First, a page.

Dao Du Jour II, Day 66: Of Tricksters and Trolls

Chapter 66: Lowdown

“Lakes and rivers are lords of the hundred valleys.
Why? Because they’ll go lower.
So they’re lords of the hundred valleys.
Just so, a wise soul,
Wanting to be above other people,
Talks to them from below,
And to guide them follows them.”

~ Tao Te Ching: A Book about the Way and the Power of the Way, trans. Ursula K. Leguin (Shambhala, Boulder: 2019)

Michelle Obama was praised for exhorting us: “When they go low, we go high.”

While this kind of rhetoric feels good, it risks radiating the unique sort of moral self-righteousness that leads the left to electoral defeat.

People’s default settings leaving home and going out in public—at work, in a classroom, on a social media site, etc—are defense and projection of their priors. They are tightly gripping a double-edged sword called “us and them.”

The best thing you can do for them is surprise them. That means laying your own sword—your own priors, your own high and low, your own us and them—at the door, walking in, and letting yourself be slain. When their blow does not meet a counter-blow, they will feel and see the sword in their hands, and that they were swinging at shadows. You will have given them the gift of self-knowledge. You will have laid them low, not by conquering them, but by helping them conquer their own prejudices. “There is nothing that must be treated so gently as a delusion,” Kierkegaard writes, “especially if you wish to dispel it.” Only when we lay low together—when we rest as one on the plain of not knowing—can we hope to build and humbly climb higher.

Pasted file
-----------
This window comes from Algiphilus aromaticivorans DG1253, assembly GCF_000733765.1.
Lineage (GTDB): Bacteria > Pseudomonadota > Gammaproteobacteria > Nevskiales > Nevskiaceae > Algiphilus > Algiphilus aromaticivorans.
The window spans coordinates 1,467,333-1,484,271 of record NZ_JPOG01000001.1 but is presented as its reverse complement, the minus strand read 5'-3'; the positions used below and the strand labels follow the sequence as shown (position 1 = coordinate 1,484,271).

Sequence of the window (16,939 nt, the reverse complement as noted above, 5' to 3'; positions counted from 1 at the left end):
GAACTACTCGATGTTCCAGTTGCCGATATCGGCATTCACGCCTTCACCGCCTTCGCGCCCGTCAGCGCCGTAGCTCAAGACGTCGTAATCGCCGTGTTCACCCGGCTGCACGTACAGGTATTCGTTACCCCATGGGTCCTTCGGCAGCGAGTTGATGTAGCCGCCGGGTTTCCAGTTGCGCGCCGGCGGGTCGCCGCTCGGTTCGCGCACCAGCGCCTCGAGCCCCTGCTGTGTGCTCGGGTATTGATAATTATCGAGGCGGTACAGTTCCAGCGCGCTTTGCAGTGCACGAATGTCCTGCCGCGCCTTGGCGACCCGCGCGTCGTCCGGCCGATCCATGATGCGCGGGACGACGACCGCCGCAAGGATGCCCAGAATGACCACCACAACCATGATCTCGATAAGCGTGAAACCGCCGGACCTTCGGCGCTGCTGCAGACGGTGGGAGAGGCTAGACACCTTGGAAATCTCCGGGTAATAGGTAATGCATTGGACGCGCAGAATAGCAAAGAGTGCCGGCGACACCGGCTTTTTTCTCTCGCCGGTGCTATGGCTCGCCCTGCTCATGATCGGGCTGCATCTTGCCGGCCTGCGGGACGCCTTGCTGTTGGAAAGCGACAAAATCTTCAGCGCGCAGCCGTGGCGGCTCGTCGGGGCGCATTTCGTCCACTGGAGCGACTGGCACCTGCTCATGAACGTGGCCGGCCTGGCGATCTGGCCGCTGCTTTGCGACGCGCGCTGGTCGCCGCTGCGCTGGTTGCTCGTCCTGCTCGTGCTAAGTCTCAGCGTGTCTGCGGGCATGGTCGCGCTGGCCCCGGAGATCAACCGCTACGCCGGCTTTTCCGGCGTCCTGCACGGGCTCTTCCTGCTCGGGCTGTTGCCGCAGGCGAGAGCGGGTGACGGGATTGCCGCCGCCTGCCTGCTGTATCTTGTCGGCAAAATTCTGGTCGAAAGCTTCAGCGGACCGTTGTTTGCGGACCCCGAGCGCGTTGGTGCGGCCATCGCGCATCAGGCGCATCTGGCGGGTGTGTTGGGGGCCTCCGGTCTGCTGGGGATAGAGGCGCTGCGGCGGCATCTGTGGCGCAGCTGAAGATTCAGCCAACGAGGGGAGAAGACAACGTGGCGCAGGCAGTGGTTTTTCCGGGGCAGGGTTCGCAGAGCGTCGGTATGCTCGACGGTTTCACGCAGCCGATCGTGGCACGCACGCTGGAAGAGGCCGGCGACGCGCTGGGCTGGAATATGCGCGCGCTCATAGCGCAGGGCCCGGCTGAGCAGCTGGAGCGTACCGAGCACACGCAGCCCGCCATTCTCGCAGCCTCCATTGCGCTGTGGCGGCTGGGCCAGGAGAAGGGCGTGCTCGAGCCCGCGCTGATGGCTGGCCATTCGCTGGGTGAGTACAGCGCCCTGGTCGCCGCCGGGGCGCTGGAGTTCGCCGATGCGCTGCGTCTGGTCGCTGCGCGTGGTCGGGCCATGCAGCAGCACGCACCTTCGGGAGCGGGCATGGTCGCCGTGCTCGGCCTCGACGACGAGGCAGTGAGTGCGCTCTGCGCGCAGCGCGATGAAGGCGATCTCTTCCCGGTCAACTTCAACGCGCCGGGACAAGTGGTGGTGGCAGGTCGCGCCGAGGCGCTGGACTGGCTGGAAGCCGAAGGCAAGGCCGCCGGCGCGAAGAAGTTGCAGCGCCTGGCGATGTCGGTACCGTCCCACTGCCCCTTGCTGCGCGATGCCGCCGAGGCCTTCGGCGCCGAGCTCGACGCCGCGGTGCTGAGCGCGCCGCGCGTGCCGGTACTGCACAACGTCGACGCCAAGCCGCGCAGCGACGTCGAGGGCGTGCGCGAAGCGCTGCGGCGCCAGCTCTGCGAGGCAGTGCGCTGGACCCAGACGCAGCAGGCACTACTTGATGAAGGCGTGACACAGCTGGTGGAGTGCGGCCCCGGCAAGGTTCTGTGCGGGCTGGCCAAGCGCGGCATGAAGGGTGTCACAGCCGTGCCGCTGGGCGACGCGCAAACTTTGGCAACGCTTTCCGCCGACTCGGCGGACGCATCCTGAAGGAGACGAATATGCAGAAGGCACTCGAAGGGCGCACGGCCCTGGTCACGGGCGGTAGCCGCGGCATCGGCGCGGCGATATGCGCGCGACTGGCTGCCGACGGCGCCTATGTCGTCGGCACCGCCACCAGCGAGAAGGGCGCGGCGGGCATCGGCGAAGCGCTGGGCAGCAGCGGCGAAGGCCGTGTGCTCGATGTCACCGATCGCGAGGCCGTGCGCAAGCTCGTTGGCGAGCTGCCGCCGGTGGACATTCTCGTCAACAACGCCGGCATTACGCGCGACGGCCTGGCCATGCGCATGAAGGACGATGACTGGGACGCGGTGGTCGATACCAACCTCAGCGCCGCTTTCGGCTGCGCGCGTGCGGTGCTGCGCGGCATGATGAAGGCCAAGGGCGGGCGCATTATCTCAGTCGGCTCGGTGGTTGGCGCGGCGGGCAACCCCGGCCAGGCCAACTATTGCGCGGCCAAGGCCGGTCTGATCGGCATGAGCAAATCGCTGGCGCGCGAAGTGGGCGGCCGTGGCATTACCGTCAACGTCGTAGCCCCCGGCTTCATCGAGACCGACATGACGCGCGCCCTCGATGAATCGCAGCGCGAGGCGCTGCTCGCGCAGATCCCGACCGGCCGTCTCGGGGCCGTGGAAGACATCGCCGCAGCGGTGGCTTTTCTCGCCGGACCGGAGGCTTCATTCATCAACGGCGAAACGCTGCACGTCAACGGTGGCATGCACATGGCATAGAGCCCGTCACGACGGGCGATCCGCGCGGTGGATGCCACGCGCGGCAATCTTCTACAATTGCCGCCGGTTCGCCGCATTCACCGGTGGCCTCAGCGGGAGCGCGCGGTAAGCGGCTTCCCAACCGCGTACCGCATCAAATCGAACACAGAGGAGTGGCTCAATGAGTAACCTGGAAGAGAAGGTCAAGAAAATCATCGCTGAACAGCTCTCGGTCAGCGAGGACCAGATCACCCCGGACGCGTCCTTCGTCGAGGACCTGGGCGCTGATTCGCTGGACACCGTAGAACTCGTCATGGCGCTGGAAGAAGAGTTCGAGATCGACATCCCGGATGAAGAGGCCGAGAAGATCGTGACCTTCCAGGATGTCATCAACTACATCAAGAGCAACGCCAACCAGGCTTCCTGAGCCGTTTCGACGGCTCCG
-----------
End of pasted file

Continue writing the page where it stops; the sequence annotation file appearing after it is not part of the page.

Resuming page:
A wiser, more canny, more yin-ish approach is suggested by Michelle’s husband: “leading from behind.” It means playing the fool. And being the fool; a fool who merely plays at being a fool is a false fool, for the true fool is one for whom playing is not an act, but a way of being. No one has greater faith than the fool. “Where belief clings,” Alan Watts reminds us, “faith lets go.”
The troll is, in truth, a frightened child who wants to play; he is testing you. Will you return the disfavor, and carry on past the bridge, regarding it as a fly-over state? Or will you stop, climb down from your high ground, and see what things are like under the bridge? When they go low, go lower; receive their low for what it is —their own high. Only then will you be of a help that is not concealed hubris.

A king or queen who is a fool in disguise: the most powerful leader.

New to the Dao Du Jour? Check out “Day 0.”